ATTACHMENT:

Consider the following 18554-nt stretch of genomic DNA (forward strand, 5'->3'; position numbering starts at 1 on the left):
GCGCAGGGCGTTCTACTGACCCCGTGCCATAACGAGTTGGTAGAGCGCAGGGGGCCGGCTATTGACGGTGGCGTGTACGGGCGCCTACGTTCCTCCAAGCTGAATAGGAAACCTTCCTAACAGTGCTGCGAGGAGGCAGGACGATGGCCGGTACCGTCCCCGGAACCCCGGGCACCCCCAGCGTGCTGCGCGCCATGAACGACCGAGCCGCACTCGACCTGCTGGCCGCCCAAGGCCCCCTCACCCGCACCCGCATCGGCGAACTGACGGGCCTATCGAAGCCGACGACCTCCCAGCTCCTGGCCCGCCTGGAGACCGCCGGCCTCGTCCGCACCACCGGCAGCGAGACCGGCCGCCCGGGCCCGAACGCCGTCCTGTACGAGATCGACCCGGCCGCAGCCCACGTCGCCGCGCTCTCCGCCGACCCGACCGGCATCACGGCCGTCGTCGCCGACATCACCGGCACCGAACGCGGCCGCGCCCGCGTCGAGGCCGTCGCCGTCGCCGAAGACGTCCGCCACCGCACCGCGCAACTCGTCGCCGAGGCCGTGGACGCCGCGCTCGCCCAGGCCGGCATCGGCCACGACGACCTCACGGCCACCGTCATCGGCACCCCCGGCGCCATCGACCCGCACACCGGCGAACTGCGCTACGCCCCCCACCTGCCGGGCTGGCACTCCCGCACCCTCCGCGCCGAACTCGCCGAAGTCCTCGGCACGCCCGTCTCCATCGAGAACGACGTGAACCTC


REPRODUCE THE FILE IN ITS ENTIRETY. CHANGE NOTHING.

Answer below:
Consider the following 18554-nt stretch of genomic DNA (forward strand, 5'->3'; position numbering starts at 1 on the left):
GCGCAGGGCGTTCTACTGACCCCGTGCCATAACGAGTTGGTAGAGCGCAGGGGGCCGGCTATTGACGGTGGCGTGTACGGGCGCCTACGTTCCTCCAAGCTGAATAGGAAACCTTCCTAACAGTGCTGCGAGGAGGCAGGACGATGGCCGGTACCGTCCCCGGAACCCCGGGCACCCCCAGCGTGCTGCGCGCCATGAACGACCGAGCCGCACTCGACCTGCTGGCCGCCCAAGGCCCCCTCACCCGCACCCGCATCGGCGAACTGACGGGCCTATCGAAGCCGACGACCTCCCAGCTCCTGGCCCGCCTGGAGACCGCCGGCCTCGTCCGCACCACCGGCAGCGAGACCGGCCGCCCGGGCCCGAACGCCGTCCTGTACGAGATCGACCCGGCCGCAGCCCACGTCGCCGCGCTCTCCGCCGACCCGACCGGCATCACGGCCGTCGTCGCCGACATCACCGGCACCGAACGCGGCCGCGCCCGCGTCGAGGCCGTCGCCGTCGCCGAAGACGTCCGCCACCGCACCGCGCAACTCGTCGCCGAGGCCGTGGACGCCGCGCTCGCCCAGGCCGGCATCGGCCACGACGACCTCACGGCCACCGTCATCGGCACCCCCGGCGCCATCGACCCGCACACCGGCGAACTGCGCTACGCCCCCCACCTGCCGGGCTGGCACTCCCGCACCCTCCGCGCCGAACTCGCCGAAGTCCTCGGCACGCCCGTCTCCATCGAGAACGACGTGAACCTC